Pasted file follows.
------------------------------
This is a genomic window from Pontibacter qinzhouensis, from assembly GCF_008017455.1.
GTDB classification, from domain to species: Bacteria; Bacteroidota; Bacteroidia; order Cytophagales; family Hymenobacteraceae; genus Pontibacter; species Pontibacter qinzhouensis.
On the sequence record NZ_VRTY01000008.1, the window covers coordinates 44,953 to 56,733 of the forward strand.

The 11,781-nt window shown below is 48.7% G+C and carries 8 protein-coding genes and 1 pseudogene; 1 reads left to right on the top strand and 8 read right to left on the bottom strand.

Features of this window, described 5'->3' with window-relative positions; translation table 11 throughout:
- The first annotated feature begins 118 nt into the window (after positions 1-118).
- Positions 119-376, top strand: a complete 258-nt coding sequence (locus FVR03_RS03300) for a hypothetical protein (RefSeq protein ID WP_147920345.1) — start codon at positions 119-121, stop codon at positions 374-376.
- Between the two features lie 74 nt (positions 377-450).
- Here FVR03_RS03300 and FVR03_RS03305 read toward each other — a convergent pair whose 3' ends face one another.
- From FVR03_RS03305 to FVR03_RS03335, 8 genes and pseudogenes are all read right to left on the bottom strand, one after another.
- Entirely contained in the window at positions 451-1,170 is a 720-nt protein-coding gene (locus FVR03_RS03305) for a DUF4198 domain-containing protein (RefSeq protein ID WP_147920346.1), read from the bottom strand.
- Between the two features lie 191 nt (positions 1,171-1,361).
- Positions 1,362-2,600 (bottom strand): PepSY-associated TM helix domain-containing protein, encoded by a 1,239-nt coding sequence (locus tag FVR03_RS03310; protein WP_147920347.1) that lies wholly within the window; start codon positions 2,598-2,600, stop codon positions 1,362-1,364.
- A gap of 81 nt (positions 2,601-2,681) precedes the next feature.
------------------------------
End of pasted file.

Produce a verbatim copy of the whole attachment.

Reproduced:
This is a genomic window from Pontibacter qinzhouensis, from assembly GCF_008017455.1.
GTDB classification, from domain to species: Bacteria; Bacteroidota; Bacteroidia; order Cytophagales; family Hymenobacteraceae; genus Pontibacter; species Pontibacter qinzhouensis.
On the sequence record NZ_VRTY01000008.1, the window covers coordinates 44,953 to 56,733 of the forward strand.

The 11,781-nt window shown below is 48.7% G+C and carries 8 protein-coding genes and 1 pseudogene; 1 reads left to right on the top strand and 8 read right to left on the bottom strand.

Features of this window, described 5'->3' with window-relative positions; translation table 11 throughout:
- The first annotated feature begins 118 nt into the window (after positions 1-118).
- Positions 119-376, top strand: a complete 258-nt coding sequence (locus FVR03_RS03300) for a hypothetical protein (RefSeq protein ID WP_147920345.1) — start codon at positions 119-121, stop codon at positions 374-376.
- Between the two features lie 74 nt (positions 377-450).
- Here FVR03_RS03300 and FVR03_RS03305 read toward each other — a convergent pair whose 3' ends face one another.
- From FVR03_RS03305 to FVR03_RS03335, 8 genes and pseudogenes are all read right to left on the bottom strand, one after another.
- Entirely contained in the window at positions 451-1,170 is a 720-nt protein-coding gene (locus FVR03_RS03305) for a DUF4198 domain-containing protein (RefSeq protein ID WP_147920346.1), read from the bottom strand.
- Between the two features lie 191 nt (positions 1,171-1,361).
- Positions 1,362-2,600 (bottom strand): PepSY-associated TM helix domain-containing protein, encoded by a 1,239-nt coding sequence (locus tag FVR03_RS03310; protein WP_147920347.1) that lies wholly within the window; start codon positions 2,598-2,600, stop codon positions 1,362-1,364.
- A gap of 81 nt (positions 2,601-2,681) precedes the next feature.